26 February 2010

Social Justice

'The poor have come to save us...'

In the Bible there are almost 2,000 verses related to poverty, social justice and personal responsibility to act on them. God has a special interest in the welfare of those at the lowest end of the social ladder: the poor, widows, orphans, foreigners and the fatherless (Jeremiah 7:5-7). Could God be telling is something?

Proverbs 31:8-9
Open your mouth, judge righteously, and defend the rights of the afflicted and needy
Generally, social justice has two key components:
Social – living together in communities or organised groups, and
Justice – the upholding of what is just, especially fair treatment and due reward in accordance with honor, standards, or law

On Judgement Day, Jesus even mentions six everyday unexciting works either performed or neglected as the final prerequisite to enter Heaven. They were all remembered by Christ and had been treasured, worthy of mention on the final day where all accounts are settled. Both the righteous and unrighteous were amazed at how their everyday conduct meant so much that they had forgotten them entirely. It was these little tasks of day to day living Jesus says proved His true disciples.

Matthew 25:31-40
For I was hungry, and you fed me. I was thirsty, and you gave me a drink. I was a stranger, and you invited me into your home. I was naked, and you gave me clothing. I was sick, and you cared for me. I was in prison, and you visited me.' Then these righteous ones will reply, 'Lord, when did we ever see you hungry and feed you? And the King will tell them, 'I assure you, when you did it to one of the least of these my brothers and sisters, you were doing it to me!

To the heart of God, social justice is part of His character and His heartbeat for humanity. Every human being, especially society’s leaders, has a God-given moral duty to protect fellow human beings from social injustices whenever and wherever it is practical to do so (Proverbs 3:27-28). The prophets Amos and Micah spent much of their ministries condemning leaders in Israel for failing to practice social justice. They stressed that there was an integral relationship between true spirituality and social ethics.

For instance, Israel was condemned for committing another kind of “sodomy”; specifically, failing to help the poor and needy. “Behold, this was the guilt of your sister Sodom: she and her daughters had arrogance, abundant food and careless ease, but she did not help the poor and needy” (Ezekiel 16:44-50).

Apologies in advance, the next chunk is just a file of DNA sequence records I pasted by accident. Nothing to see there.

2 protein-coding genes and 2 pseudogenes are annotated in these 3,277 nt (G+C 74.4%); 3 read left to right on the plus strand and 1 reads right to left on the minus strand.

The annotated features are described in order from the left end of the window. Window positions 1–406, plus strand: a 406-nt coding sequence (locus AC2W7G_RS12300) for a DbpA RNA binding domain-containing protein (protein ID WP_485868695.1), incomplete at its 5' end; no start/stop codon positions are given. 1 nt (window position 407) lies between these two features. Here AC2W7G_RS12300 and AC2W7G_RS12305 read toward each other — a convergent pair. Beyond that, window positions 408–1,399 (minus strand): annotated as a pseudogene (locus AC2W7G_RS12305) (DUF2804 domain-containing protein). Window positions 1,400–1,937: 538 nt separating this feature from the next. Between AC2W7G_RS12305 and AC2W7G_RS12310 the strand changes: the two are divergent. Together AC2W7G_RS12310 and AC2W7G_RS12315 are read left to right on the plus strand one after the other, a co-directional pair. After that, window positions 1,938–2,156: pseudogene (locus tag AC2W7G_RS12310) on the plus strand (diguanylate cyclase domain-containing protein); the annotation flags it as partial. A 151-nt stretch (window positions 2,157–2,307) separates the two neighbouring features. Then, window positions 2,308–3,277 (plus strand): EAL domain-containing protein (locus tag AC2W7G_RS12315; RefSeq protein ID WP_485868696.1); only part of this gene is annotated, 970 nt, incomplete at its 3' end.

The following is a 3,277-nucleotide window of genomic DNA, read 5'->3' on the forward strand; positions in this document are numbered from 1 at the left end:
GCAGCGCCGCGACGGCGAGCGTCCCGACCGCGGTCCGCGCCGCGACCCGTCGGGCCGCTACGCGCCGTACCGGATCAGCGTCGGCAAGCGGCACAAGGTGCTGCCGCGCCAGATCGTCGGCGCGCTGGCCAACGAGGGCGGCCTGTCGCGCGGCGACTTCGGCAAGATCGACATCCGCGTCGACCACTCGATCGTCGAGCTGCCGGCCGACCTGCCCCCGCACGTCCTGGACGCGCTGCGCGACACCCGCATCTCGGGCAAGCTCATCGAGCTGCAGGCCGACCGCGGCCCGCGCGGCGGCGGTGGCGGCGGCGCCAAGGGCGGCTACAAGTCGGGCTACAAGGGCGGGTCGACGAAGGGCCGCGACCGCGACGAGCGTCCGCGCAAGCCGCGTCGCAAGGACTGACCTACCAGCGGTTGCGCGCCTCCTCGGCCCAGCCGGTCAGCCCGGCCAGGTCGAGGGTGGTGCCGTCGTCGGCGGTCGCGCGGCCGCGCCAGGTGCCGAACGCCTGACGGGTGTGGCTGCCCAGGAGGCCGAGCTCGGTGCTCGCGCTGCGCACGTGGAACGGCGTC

It is evident that pursuing social justice is one of the highest moral responsibilities of the church and for every single believer. The Rich man and Lazarus is yet another example of the seriousness and devastating consequences of those who forget the poor but had the resources to help them. In Luke 16:19-31 Jesus speaks of an actual event where a rich man who lived in luxury and ignores the needs of a poor beggar who sits outside his gate everyday. Finally they both die with the rich man in hell and Lazarus in paradise...

James 2:14-17
What good is it, my brothers and sisters, if you say you have faith but do not have works? Can faith save you? If a brother or sister is naked and lacks daily food, and one of you says to them, "Go in peace; keep warm and eat your fill," and yet you do not supply their bodily needs, what is the good of that? So faith by itself, if it has not works, is dead.

Is this not a wake up call to every single person? What do you have that you can give right now? What resources, food, time, finances do you have? Or what serving, acts of kindness, volunteering, or encouraging words can you do today? God keeps records in Heaven and knows all things and all hearts. Nothing given in secret will ever be forgotten. Jesus said it is more blessed to give than to receive.

The prophets' main judgments were leveled against idolatry and social injustice. The living God insists on personal morality and social justice, while idols offer fertility and prosperity without social responsibility.

I just gave away money I don't have, for people I've never met, for a God I love very much – Anonymous

Jesus criticised and disobeyed laws when they got in the way of helping people. Religion and government were intermixed, so Jesus challenged the law of the land. This threat Jesus posed to both religious and political authorities led to his crucifixion.

Jeremiah 22:3
Thus says the Lord: Do justice and righteousness, and deliver from the hand of the oppressor him who has been robbed. And do no wrong or violence to the resident alien, the fatherless, and the widow, nor shed innocent blood in this place.

God isn't a conservative; he's a revolutionary. He not only takes the side of the poor; he puts Himself in their place. In the very alarming parable of the sheep and the goats he speaks of salvation as depending on how we treat the poorest and the most afflicted.

According to Pharisaical opinion Jesus should have come as a lord, a tycoon, a cult leader. Some of his followers today feel as though Jesus should have been, but Jesus came as a poor man. There are all sorts of meaning in that, but at the very least we can say that Jesus takes the issue of poverty personally. A church or a nation that ignores its poor or places stumbling blocks in their way, whose supreme good is money, is very far from the heart of God.